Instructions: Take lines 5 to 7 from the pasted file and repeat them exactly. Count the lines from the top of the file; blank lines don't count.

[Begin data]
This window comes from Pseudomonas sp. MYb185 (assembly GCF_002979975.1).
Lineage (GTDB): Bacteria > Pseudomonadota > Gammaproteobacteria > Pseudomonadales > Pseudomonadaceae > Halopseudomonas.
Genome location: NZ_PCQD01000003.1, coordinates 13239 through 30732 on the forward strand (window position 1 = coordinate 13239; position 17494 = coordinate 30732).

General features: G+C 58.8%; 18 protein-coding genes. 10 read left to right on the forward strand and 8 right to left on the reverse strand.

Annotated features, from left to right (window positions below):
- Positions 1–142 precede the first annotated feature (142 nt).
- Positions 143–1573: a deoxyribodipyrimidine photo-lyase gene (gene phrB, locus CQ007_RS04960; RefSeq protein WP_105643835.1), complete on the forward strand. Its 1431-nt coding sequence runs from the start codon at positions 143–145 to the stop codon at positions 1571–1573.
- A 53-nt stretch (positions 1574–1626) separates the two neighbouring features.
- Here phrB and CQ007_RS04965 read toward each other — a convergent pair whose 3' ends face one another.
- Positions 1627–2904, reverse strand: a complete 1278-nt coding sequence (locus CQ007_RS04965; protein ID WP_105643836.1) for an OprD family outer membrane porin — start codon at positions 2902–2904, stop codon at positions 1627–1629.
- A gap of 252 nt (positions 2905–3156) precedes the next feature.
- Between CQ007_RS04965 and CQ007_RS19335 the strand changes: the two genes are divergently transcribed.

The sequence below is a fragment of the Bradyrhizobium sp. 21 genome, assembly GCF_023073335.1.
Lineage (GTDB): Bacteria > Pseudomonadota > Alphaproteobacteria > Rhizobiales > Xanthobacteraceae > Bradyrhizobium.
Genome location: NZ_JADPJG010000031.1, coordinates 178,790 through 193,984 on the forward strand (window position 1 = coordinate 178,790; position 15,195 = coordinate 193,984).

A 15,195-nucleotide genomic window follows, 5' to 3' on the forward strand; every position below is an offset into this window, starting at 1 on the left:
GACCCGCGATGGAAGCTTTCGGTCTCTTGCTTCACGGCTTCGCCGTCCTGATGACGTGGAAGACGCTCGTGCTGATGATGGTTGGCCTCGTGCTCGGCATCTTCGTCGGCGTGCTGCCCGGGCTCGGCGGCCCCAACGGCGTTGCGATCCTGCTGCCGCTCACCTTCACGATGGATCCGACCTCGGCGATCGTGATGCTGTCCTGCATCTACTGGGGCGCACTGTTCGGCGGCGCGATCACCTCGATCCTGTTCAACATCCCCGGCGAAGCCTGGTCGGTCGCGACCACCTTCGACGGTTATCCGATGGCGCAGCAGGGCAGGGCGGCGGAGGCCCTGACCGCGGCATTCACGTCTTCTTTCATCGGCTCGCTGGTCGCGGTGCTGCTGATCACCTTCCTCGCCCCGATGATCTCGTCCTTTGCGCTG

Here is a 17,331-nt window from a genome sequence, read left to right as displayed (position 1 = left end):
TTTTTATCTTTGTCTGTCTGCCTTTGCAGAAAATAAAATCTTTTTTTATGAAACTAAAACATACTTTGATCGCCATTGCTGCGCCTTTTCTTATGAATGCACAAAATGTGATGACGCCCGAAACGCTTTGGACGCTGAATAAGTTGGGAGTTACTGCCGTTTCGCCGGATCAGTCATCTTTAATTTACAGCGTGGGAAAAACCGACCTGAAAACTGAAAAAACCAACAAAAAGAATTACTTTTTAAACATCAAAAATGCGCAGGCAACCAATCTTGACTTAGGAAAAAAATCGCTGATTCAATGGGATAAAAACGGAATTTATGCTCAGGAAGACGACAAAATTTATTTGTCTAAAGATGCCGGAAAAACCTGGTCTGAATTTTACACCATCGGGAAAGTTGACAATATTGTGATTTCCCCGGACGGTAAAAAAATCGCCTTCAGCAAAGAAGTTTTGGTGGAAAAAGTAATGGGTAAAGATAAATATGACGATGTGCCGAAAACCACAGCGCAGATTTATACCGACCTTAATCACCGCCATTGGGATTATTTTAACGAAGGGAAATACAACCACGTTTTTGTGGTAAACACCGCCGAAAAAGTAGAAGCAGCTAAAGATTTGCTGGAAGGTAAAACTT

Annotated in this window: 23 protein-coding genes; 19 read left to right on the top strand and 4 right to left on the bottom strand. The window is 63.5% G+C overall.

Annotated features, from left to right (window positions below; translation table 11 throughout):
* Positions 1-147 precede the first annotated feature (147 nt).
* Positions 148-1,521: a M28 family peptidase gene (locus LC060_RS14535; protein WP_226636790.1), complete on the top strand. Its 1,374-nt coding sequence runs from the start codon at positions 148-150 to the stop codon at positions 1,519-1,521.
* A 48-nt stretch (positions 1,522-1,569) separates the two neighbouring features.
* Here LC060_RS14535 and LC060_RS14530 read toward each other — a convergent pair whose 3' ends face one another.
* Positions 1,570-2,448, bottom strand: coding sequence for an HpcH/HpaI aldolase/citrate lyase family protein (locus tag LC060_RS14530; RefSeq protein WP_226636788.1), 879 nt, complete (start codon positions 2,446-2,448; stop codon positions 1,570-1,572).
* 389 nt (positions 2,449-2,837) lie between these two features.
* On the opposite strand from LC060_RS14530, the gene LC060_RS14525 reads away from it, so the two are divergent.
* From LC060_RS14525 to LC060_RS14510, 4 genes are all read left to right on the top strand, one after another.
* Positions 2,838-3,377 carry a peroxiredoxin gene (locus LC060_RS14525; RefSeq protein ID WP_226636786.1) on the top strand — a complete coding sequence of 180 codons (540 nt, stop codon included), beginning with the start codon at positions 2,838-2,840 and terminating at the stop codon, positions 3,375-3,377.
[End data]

Annotated features, from left to right (window positions below):
- Positions 1–142 precede the first annotated feature (142 nt).
- Positions 143–1573: a deoxyribodipyrimidine photo-lyase gene (gene phrB, locus CQ007_RS04960; RefSeq protein WP_105643835.1), complete on the forward strand. Its 1431-nt coding sequence runs from the start codon at positions 143–145 to the stop codon at positions 1571–1573.